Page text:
Chap. (Col.) Augustine Matchumbuza, MDF chief of chaplains, said he is very grateful for the U.S. chaplains conducting solution-focused therapy counseling because the MDF is preparing to send their soldiers on deployments to the Democratic Republic of Congo and the Ivory Coast to support peace keeping missions.

 

For the rest of this story visit http://www.usaraf.army.mil/NEWS/NEWS_130329_chp_mal.htmlImage

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U.S., African soldiers participate in MEDEVAC training

DOUALA, Cameroon – U.S. military members trained with counterparts from Cameroon and five other Central African countries on aerial resupply and medical readiness activities as part of Central Accord 2013.

The annual U.S. Army Africa exercise aims to enhance the African militaries’ self-sufficiency.

Hundreds of Cameroon military members, alongside U.S. and other Central Africa service members, are participating in the exercise to enhance the readiness of participating countries’ logistical and resupply capabilities as well as their ability to conduct aeromedical evacuations.

For more on this story visit http://www.usaraf.army.mil/NEWS/NEWS_130304_ca7.htmlImage

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Central Accord 13 concludes with final exercise, March 2013

Capt. Mary Avriette (center), U.S. Army 82nd Civil Affairs Battalion, Fort Hood, Texas, watches as a Cameroon firefighter and soldier practice providing emergency medical treatment on 1st Class John Mark, a Cameroon firefighter, during a training scenario Feb. 28 at Cameroon Air Force Base, Douala. The event is part of Central Accord 2013, a 10-day U.S. Army Africa exercise focusing on medical treatment and evacuation as well as aerial delivery. (Photo by Sgt. 1st Class Amy Wieser Willson, North Dakota Army National Guard)

By New Hampshire Army National Guard Public Affairs

DOUALA, Cameroon – The scream of the C-130 engines filled the air as it taxied, while next to it soldiers ducked beneath the churning blades of a Bell 206 helicopter to unload a simulated patient, simultaneously the crew of Puma Eurocopter readied the aircraft for flight.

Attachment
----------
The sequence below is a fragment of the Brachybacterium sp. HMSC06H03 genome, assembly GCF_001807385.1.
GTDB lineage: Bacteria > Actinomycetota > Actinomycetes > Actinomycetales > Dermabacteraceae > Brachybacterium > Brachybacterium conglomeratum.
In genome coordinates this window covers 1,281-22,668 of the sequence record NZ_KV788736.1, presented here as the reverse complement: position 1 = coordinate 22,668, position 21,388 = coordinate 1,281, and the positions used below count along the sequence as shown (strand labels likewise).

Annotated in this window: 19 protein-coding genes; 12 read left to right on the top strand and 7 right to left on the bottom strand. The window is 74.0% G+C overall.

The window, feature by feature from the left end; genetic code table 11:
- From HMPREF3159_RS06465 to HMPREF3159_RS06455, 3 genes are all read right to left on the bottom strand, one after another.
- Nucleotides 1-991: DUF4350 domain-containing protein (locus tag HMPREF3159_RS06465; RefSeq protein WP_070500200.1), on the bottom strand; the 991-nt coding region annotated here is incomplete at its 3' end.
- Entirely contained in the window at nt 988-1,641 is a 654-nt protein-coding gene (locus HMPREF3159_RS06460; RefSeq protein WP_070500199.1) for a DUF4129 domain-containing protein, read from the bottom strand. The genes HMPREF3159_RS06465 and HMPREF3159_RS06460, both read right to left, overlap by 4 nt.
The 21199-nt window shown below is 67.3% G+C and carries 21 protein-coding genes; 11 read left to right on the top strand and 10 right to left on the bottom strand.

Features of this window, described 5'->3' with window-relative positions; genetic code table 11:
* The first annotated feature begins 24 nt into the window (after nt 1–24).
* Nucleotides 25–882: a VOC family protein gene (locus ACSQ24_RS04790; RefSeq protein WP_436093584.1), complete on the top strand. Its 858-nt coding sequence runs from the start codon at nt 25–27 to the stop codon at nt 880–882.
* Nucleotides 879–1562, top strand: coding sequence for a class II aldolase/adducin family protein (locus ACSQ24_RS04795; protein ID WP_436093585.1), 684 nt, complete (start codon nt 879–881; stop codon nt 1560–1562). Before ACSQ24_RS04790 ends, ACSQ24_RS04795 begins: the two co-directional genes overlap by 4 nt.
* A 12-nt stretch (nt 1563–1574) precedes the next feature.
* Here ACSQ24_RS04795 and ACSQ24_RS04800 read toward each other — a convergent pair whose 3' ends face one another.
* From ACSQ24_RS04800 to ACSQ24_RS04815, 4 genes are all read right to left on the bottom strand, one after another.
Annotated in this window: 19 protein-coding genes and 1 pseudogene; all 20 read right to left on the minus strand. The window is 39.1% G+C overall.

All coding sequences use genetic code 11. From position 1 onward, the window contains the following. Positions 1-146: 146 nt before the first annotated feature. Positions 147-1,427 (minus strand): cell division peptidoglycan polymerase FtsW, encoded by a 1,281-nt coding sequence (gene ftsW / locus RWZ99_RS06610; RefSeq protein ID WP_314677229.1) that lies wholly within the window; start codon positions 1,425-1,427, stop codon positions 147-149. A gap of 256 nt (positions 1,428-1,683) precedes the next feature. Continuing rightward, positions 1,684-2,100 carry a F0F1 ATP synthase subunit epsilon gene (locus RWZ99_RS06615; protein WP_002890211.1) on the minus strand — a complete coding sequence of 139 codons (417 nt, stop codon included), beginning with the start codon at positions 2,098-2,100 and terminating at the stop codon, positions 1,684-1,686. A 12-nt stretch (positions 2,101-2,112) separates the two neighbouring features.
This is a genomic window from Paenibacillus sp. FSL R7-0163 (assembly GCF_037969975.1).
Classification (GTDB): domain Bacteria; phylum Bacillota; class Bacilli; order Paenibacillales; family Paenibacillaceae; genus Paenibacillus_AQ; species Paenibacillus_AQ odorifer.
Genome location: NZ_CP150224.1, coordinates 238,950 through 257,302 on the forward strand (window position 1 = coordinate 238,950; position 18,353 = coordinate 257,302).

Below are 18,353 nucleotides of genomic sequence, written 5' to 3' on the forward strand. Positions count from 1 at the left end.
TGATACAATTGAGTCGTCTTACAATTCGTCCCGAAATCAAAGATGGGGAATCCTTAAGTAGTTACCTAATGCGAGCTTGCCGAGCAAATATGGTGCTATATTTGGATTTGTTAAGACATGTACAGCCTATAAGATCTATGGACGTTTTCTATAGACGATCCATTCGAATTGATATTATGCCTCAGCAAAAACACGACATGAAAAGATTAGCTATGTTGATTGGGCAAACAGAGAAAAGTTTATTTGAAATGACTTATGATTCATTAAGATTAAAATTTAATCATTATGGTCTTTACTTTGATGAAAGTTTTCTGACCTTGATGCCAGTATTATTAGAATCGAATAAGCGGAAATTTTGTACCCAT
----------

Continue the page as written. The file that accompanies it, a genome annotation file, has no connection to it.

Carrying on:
This was the culmination of a 10-day training exercise that U.S., Cameroonian, Barunde, Gabonese Republic, Democratic Republic of Congo, Republic of Congo, and São Tomé e Príncipe militaries participated in Feb. 27 through Mar. 1 as a part of Central Accord 2013.

Central Accord 13, a joint multi-national exercise in which U.S., Cameroon and neighboring Central African militaries partner to promote regional cooperation while increasing aerial resupply and medical treatment capacity, was sponsored by U.S. Army Africa and hosted by the Cameroonian Defense Force.

“We trained them in the basic skills, then we practiced it with them, and now they are exercising them with us just watching. So, it validates the training that we provided,” said U.S. Army Brig. Gen. Peter Corey, deputy commander of U.S. Army Africa.

Throughout the exercise the U.S., Cameroon, and partner nation militaries trained together side-by-side. Some of the major focuses were parachute rigging, pathfinder operations, aerial resupply, casualty evacuation, field hospital operations, and first aid techniques.

One of the major aerial resupply achievements was the first ever parachute-borne supply delivery using a Cameroonian C-130 aircraft at the Regiment Du Genie Headquarters outside Douala Feb. 27.

“Now that we have these skills if there were a national disaster we could actually parachute those meals down to refugees and actually help them more then we could before,” said Cameroon Army Zubi Thomas Awonsang, a crew chief, who helped rig the parachutes and packages for the aerial deliveries.

In addition to gaining parachute resupply capability, they also gained the ability to free drop supplies without a parachute from their Puma and Bell helicopters. This quick delivery method was another great enhancement to their resupply abilities, said Col. Eyebe Diltier, a Puma pilot in command. “Practice is important. When you have practiced you will be able to do it in a live manner. During a crisis we will be able to do it,” said Diltier. “It makes us stronger.”

One of the points that Diltier made was that although they learned the U.S. way of doing aerial resupply and casualty evacuation, they will not necessarily adopt the exact same techniques. They practiced it the U.S. way, then determined what worked for them and adapted it to meet the Cameroonian needs.